Charleston: ‘2021 Will Be a Learning Curve’

Sunshine A

Despite having operated for centuries, the Port of Charleston got into the “cruise game” only a decade ago. Since then, it created an effective and efficient area for cruise calls and built a good working relationship with Carnival Cruise Line.

“We currently have homeports for Carnival Cruise Line. We're very happy with them. We feel as if they're very happy with us, we hope to continue that relationship,” Jerry R. Matthews, Director, Breakbulk & Roro & Cruise Operations at South Carolina Ports Authority, told Cruise Industry News. “We work well with all the lines, but for right now (they) have been here for the past six years, I believe… We'd like to have a nice, long-term, five to 20-year contract.”

Plans for the Future

As well as doing everything it can to resume operations in 2021, the port is also preparing to build a proper cruising facility in the next three to five years.

“I think we have a really solid potential to offer more sailings, more short distance sailings to these destinations for the lines. Moving forward, hopefully, again, with building a new facility, being able to hand properly maybe a slightly larger vessel… I think that's probably the place where we can zone in more, just trying to take advantage of the great location and great weather where we are,” Matthews said.

Another thing the Port of Charleston is looking into improving is security systems at the port – such as facial recognition.

“Things like that that might be [done] with the help of CBP,” he said.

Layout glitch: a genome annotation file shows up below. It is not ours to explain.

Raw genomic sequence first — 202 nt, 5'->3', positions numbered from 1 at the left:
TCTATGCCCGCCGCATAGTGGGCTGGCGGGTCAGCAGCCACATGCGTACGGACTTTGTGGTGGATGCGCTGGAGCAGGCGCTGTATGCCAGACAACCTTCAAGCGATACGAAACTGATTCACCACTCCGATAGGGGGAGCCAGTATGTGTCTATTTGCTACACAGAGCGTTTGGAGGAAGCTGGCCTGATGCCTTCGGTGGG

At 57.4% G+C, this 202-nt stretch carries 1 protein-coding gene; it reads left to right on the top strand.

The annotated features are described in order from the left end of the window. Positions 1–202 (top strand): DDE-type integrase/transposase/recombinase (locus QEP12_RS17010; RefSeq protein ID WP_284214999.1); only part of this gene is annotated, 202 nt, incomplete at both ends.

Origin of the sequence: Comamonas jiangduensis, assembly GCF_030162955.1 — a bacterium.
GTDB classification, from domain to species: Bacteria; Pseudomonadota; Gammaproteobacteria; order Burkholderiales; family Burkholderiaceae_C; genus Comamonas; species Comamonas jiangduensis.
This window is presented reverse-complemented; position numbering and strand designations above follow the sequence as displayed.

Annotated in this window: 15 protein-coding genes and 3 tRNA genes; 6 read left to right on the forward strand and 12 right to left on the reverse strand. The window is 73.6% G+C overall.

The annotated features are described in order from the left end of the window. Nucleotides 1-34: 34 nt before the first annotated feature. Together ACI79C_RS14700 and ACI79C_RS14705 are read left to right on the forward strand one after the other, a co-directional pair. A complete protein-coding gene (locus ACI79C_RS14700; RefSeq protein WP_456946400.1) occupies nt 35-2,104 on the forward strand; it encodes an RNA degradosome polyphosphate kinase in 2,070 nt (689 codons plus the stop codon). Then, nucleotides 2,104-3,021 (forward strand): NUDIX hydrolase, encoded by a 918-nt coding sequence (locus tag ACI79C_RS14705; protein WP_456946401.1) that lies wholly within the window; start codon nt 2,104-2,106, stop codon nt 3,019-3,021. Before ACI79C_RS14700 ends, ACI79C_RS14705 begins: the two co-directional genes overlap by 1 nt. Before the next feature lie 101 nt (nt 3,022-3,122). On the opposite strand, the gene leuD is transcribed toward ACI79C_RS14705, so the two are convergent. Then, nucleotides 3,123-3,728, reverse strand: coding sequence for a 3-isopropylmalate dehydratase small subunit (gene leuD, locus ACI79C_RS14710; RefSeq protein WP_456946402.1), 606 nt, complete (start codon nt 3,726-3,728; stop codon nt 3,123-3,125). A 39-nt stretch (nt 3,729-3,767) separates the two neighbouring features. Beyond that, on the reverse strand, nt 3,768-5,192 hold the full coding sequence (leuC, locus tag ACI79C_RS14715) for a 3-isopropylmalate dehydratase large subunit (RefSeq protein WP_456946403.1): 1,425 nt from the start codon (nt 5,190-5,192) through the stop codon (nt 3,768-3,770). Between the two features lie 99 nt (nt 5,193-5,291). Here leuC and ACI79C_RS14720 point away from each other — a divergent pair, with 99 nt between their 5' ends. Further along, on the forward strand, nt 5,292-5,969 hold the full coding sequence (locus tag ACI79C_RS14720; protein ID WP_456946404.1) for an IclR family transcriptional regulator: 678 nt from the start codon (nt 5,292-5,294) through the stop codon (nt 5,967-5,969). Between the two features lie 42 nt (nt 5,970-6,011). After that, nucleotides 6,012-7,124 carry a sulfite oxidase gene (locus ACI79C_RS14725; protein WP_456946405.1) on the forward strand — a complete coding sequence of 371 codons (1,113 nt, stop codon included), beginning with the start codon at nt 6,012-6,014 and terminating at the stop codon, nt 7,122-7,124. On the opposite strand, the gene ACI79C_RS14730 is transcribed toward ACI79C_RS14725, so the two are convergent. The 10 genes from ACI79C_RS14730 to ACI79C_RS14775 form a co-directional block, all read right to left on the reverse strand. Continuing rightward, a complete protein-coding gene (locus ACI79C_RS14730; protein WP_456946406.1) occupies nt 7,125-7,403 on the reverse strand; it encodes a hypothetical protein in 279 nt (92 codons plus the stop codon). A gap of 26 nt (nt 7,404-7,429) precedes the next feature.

Matthews said that the port’s team has already worked hard to make the site a safe environment once cruise sailings resume and passengers come through. This includes things like more frequent disinfection and cleaning.

“We went through and identified social distancing identifications, markers, signs, stickers, postings, all that we could – we've opened more things to have outside as we can. We added more hand sanitizing stations. We have plenty of masks, gloves on hand,” Matthews said adding that part of the process was sitting down with all the employees and vendors to explain the new procedures.

The Port of Charleston also communicated with cruise lines to get a good understanding of their work calendar.

“We got with the cruise lines, and we asked them, ‘what are your plans internally on the vessel to make sure when passengers are embarking or debarking, we have enough space between them, are there any changes we should make?’,” Matthews explained.

“We spent a lot of time making sure that from the time they arrive at the terminal to the time they get on the vessel, it is as safe and productive as it can be for the passenger,” he added.

‘One Family’

Matthews said that he hopes that the entire industry recovers soon after the “unfortunately long pause.”

“We're kind of like a family: we want everyone to take it back, to go on, and wish nothing but the best for everybody. There's no competition or competitiveness there – if one of us succeeds, all of us succeed,” he said. “I'm sure there'll be a lot of starting very slow to make sure all the safety protocols and safety measures are in place to protect everyone, to be as safe as we can. But hopefully, we'll find a way to rebound back slowly but surely, and get back to normal within a year or two.”

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